by Moin Syed
I just returned from the 2012 SRCD Themed Meeting on Positive Minority Development. First, it was nice to have an opportunity to meet with my colleagues from SRCD (and SRA) in a much smaller setting (attendance was capped at 350). There were only 4-5 sessions going at each time slot, which means nobody had to give a talk to only four attendees in the room.
Beyond that, it was great to have a meeting devoted to developmental issues pertaining to ethnic minority youth. The atmosphere was comfortable and it was refreshing for everyone to not have to spend the beginning of the talk explaining why focusing on their particular topic was important and worthy of study.
An important word in the title of the meeting was positive development. Of course, focusing on positive development does not mean putting on rose-colored glasses and pretending that ethnic minority youth do not have problems. They do, as do most people. The major advance in the last few decades has been a move away from locating these problems within “culture” and developing a deeper understanding of how problems are a product of individuals within complex social, structural, and interpersonal contexts. I find it sort of sad that we consider that an “advance,” but there you go.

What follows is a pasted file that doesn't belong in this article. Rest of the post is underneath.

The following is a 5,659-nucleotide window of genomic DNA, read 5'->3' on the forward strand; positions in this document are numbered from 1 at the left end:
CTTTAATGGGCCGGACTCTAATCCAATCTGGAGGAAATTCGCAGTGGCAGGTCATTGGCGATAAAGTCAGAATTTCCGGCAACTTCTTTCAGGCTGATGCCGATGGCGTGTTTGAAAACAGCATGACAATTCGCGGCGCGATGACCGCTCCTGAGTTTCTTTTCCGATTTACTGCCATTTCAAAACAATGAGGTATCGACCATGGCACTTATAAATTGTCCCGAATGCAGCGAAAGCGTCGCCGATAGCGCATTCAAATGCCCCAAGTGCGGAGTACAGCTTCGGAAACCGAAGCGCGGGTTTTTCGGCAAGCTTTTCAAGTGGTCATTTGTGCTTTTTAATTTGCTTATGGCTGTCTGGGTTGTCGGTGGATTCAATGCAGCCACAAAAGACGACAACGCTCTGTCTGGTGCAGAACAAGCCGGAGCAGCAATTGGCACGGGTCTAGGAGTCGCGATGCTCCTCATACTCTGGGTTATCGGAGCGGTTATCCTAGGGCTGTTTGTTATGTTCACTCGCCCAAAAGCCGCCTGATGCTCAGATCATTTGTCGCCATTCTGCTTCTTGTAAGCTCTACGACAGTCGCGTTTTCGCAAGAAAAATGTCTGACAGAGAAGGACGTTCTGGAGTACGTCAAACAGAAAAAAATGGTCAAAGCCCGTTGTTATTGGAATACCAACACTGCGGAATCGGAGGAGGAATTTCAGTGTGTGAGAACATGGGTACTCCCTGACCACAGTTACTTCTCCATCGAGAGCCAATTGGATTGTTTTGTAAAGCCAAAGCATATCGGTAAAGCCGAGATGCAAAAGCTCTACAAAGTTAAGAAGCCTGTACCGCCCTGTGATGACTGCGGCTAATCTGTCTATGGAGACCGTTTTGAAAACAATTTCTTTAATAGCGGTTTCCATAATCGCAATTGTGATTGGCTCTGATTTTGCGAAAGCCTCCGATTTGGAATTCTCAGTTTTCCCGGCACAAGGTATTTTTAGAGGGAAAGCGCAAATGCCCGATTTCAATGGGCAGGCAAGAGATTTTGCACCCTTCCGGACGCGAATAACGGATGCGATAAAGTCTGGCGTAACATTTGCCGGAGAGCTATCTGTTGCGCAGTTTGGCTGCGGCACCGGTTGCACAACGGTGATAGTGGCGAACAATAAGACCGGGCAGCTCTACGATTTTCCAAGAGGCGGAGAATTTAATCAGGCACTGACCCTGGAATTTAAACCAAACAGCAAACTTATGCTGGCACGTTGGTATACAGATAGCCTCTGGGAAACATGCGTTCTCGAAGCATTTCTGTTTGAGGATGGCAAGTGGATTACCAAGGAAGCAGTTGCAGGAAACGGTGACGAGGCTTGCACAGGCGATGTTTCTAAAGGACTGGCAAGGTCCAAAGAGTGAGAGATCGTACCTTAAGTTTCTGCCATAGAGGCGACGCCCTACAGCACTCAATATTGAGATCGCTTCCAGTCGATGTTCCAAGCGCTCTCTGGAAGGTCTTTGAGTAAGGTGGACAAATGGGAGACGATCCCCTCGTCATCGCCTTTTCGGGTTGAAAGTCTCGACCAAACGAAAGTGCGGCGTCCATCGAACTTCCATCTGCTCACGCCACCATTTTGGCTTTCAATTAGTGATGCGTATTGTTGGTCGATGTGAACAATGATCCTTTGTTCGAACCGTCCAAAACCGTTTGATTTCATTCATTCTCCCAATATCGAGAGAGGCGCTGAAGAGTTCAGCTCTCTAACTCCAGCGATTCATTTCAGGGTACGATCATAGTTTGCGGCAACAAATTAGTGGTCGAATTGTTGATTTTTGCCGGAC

Despite the advances, there is clearly still room for improvement. For example, the program was dominated by scholars focusing on African American and Latino youth, with relatively less focus on Asian American, Native Americans, Mixed-ethnics, or other groups. Although this reflects the historical focus of ethnic minority research within SRCD (and SRA), it highlights how there remains a sizable gap in our knowledge of “ethnic minority youth.” I hope that you, dear reader, will pitch in to help fill that gap.